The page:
ReportMICROBIOTA

A Cutibacterium acnes antibiotic modulates human skin microbiota composition in hair follicles

See allHide authors and affiliations

Science Translational Medicine  18 Nov 2020:
Vol. 12, Issue 570, eaay5445
DOI: 10.1126/scitranslmed.aay5445

You are currently viewing the abstract.

View Full Text

Log in to view the full text

Log in through your institution

Log in through your institution

A microbiota that is only skin deep

Interspecies interactions influence the composition of microbial communities, but their mechanisms are poorly understood. Claesen et al. now identify an antibiotic called cutimycin produced by a ubiquitous member of the human skin and nasal microbiota, Cutibacterium acnes. The authors show that cutimycin inhibited the growth of Staphylococcus in human skin hair follicles, helping to shape the composition of the hair follicle microbiota.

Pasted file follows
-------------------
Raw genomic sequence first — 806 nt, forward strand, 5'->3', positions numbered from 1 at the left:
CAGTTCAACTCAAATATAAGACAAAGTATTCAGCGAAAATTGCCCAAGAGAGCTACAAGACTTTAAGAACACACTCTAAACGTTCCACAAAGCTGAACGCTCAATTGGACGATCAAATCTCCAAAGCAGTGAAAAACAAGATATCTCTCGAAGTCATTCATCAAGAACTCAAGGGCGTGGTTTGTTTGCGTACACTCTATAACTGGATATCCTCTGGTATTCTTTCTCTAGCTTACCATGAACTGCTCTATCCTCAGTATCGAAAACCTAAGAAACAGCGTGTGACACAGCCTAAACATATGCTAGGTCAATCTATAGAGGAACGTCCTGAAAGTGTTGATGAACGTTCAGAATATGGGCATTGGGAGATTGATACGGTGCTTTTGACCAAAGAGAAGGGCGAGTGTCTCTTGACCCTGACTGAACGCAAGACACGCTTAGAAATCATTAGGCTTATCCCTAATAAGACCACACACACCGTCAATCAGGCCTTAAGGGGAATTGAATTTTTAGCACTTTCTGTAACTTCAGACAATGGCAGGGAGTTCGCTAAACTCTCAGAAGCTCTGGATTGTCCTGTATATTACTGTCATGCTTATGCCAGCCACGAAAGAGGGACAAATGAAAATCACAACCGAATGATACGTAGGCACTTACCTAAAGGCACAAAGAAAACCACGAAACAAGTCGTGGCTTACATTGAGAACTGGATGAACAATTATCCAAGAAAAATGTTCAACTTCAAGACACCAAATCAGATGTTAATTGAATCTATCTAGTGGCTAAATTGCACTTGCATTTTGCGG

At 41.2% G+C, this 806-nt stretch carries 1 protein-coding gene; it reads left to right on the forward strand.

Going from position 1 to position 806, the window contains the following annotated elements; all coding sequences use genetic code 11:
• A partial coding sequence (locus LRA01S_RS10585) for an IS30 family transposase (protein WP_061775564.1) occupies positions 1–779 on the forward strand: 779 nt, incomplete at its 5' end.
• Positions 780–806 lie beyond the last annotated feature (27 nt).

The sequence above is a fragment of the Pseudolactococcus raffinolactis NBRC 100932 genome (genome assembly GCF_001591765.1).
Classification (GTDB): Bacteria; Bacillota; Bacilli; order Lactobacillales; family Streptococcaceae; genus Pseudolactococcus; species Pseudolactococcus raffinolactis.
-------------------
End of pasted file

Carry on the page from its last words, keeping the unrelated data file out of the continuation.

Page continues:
Abstract

The composition of the skin microbiota varies widely among individuals when sampled at the same body site. A key question is which molecular factors determine strain-level variability within sub-ecosystems of the skin microbiota. Here, we used a genomics-guided approach to identify an antibacterial biosynthetic gene cluster in Cutibacterium acnes (formerly Propionibacterium acnes), a human skin commensal bacterium that is widely distributed across individuals and skin sites. Experimental characterization of this biosynthetic gene cluster resulted in identification of a new thiopeptide antibiotic, cutimycin. Analysis of individual human skin hair follicles revealed that cutimycin contributed to the ecology of the skin hair follicle microbiota and helped to reduce colonization of skin hair follicles by Staphylococcus species.

View Full Text

Stay Connected to Science Translational Medicine